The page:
Of course, it also stands as an enjoyable work on its own — an exemplar of the “Cool Japan” zeitgeist, as Ad Blankestijn’s review notes. Where Hearn’s Japanese ghost stories were lamplit journeys to and through strange places, Yoda and Alt offer a fluorescent-lit room full of zany ephemera more evocative of post-war, pre-Bubble kiddie pop culture than the supernatural itself: a 1970s “Robo-Umi-Bozu model kit” or a picture of “a certain mouse” relaxing with a one-eyed friend in the 1960s. The central conceit — that Yokai Attack! is a practical handbook for surviving a… yōkai attack — informs some superbly campy page design, but the uniformly cheerful, hey-you-guys writing won’t be giving anyone the creeps.

Morino Tatsuya’s full-page illustrations are equally exuberant and upbeat; even a flesh-eating monster holding a severed human limb seems somehow friendly. The most successful images are the ones where Morino has drawn the monster in question into the present day, juxtaposing it with a disgruntled salaryman or a kid in boxer shorts. On the other hand, some of the images paying direct homage to Toriyama Sekien, master monster illustrator of Edo, feel a little superfluous in the same way that Beatles covers do. (Especially when the entry includes the original Sekien image on the following page, which seems needlessly cruel as editorial decisions go.)

The downside of the “Cool Japan” approach is the prioritizaton of accessibility over accuracy. Some information is pruned so closely that it ends up erroneous, like the claim that the pronunciation “kwaidan” is “a regional dialectic variation” (technically, it is today, but when Hearn used it it was the official standard-Japanese pronunciation of the word). The centuries of audiovisual puns tangled around the word tsukumogami are ignored, although this may be because Yoda and Alt didn’t want to devote six pages to hashing it all out. And then there are the parts that are more exciting than you’d expect: dorotabō was indeed Edo slang derived from dorota o bō de utsu, but who are the unnamed but cited scholars who have revised the definition from “fuck up” to just plain “fuck”? On the technical side, the macron-free romanization feels like an unnecessary oversimplification, and the pronunciation guides are all but useless in that what they prescribe doesn’t sound like English or Japanese: “OO-mee BOH-zoo”?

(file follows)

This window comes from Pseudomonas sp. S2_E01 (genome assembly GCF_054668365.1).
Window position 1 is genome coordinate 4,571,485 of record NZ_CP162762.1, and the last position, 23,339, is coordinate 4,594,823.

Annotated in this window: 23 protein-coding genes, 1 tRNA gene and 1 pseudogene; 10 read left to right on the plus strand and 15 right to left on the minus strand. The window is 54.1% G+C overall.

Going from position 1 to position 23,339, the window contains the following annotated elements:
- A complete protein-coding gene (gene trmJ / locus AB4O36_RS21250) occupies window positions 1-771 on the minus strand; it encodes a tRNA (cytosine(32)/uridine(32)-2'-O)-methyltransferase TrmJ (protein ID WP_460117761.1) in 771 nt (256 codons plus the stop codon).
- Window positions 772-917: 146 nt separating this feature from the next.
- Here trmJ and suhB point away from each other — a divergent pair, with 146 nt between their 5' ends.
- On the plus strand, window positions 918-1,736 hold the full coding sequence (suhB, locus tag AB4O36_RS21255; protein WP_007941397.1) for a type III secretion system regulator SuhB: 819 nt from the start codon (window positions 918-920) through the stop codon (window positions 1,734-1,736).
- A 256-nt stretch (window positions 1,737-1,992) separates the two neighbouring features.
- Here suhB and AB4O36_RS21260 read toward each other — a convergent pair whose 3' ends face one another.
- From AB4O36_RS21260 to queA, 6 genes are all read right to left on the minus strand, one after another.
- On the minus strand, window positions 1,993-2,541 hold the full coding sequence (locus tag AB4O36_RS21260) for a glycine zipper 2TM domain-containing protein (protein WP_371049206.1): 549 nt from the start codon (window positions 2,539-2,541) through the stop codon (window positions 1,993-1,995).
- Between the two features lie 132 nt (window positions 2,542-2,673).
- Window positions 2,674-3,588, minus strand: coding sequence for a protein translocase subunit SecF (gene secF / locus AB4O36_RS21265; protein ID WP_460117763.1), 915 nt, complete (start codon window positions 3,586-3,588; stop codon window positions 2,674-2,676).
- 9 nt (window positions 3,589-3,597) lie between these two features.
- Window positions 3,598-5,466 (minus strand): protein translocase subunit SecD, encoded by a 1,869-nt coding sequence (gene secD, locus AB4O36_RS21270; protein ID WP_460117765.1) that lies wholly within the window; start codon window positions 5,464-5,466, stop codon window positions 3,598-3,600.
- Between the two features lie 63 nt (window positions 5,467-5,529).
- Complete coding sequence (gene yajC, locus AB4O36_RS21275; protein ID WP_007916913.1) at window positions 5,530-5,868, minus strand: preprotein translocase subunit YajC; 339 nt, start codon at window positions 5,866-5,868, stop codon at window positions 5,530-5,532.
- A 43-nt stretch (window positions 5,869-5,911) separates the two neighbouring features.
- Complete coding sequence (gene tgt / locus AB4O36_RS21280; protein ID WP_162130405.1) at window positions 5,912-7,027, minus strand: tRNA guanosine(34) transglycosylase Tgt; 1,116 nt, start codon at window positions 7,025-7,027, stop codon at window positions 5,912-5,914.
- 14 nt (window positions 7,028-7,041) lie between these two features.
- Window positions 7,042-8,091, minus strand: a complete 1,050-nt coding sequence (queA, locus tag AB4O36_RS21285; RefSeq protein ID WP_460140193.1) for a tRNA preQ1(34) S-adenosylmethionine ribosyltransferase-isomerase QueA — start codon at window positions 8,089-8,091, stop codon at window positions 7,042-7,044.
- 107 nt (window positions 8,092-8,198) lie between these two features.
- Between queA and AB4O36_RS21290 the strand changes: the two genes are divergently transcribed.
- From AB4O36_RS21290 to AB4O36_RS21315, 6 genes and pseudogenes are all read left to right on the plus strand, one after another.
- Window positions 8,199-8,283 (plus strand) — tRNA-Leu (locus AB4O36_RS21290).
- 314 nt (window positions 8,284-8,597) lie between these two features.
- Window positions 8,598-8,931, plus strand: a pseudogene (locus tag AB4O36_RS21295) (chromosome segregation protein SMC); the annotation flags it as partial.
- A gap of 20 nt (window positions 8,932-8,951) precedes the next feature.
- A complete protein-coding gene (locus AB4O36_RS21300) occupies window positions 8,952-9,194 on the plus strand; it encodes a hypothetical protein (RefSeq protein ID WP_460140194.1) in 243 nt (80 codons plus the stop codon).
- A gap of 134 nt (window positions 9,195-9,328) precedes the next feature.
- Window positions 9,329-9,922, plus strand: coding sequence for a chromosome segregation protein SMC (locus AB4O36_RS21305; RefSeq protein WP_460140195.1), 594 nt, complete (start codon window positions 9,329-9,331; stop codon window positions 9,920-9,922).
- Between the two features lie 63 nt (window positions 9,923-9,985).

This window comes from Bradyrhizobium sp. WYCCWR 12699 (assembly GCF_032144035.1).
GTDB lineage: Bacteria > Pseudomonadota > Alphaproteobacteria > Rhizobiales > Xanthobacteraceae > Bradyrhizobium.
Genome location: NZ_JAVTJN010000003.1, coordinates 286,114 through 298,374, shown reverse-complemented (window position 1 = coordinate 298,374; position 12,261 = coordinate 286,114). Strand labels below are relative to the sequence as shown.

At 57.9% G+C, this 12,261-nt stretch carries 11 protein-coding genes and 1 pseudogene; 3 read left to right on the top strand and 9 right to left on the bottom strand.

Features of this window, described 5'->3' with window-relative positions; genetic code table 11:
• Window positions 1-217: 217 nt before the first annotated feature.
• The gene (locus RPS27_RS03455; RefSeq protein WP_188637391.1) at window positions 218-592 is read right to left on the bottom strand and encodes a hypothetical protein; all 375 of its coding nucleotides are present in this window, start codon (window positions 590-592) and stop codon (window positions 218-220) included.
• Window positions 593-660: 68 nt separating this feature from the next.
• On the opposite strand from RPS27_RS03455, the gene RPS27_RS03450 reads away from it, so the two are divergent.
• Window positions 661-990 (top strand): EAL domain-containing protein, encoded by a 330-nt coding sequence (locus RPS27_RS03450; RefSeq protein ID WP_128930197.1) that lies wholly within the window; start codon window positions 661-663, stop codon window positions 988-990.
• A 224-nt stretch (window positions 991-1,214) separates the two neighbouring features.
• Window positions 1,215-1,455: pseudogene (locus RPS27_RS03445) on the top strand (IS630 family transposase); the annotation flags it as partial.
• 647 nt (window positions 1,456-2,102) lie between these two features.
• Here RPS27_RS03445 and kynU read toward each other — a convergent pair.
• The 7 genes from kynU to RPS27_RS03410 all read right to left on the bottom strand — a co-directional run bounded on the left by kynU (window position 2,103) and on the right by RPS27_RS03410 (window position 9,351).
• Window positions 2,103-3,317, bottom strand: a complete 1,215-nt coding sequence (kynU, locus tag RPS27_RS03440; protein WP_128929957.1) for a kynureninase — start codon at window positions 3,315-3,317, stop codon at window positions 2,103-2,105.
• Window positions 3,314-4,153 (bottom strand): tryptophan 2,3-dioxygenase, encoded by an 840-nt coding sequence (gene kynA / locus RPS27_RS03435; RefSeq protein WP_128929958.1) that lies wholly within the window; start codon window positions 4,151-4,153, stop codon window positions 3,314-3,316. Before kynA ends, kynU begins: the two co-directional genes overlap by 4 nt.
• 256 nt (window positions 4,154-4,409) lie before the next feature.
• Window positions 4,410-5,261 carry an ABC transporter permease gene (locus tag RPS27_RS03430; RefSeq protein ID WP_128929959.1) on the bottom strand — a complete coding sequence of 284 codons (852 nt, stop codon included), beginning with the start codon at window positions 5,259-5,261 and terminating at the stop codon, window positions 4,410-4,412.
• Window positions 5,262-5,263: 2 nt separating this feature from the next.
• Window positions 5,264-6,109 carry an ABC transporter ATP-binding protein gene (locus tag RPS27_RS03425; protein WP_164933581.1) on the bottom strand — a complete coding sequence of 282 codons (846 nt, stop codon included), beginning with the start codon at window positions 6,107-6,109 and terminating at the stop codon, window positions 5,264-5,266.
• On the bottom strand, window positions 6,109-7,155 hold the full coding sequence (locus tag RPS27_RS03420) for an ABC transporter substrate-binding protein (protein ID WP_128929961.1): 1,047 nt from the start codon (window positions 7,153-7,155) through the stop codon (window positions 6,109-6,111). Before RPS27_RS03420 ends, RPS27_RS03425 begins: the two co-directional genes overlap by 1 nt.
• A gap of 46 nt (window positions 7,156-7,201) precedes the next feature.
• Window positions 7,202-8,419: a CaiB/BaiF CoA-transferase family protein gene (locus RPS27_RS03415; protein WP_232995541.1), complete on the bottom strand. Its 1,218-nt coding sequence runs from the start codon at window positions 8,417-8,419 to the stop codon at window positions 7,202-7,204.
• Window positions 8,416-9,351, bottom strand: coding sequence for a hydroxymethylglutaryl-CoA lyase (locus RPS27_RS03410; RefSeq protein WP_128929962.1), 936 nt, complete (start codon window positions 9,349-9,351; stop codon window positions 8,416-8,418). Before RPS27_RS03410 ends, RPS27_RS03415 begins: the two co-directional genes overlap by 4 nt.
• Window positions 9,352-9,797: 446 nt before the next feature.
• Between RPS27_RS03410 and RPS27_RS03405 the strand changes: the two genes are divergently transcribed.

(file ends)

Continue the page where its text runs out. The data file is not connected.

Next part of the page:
We will err on blaming the publisher for this, and anyone who reads about Japan in English will already have developed a tolerance for this kind of thing in any case. Certainly it is impossible to stay mad about trivial linguistic matters at a monster manual written by two people who so obviously love the material. Yoda and Alt, like Sekien and their other Edo antecedents, make entertainment their first priority, and on that score, their work is a success.

* Seriously, it’s exactly the book for you. Page 38, “Neko-mata.”

October 2, 2008

Matt Treyvaud is a writer and translator living near Kamakura. He is Néojaponisme's Literature/Language editor and the proprietor of No-sword.

One Response

  1. Kim Jong-il Hater Says:

    I was flipping through that book in Kinokuniya with my friend two weeks ago. Really well done and fun to read.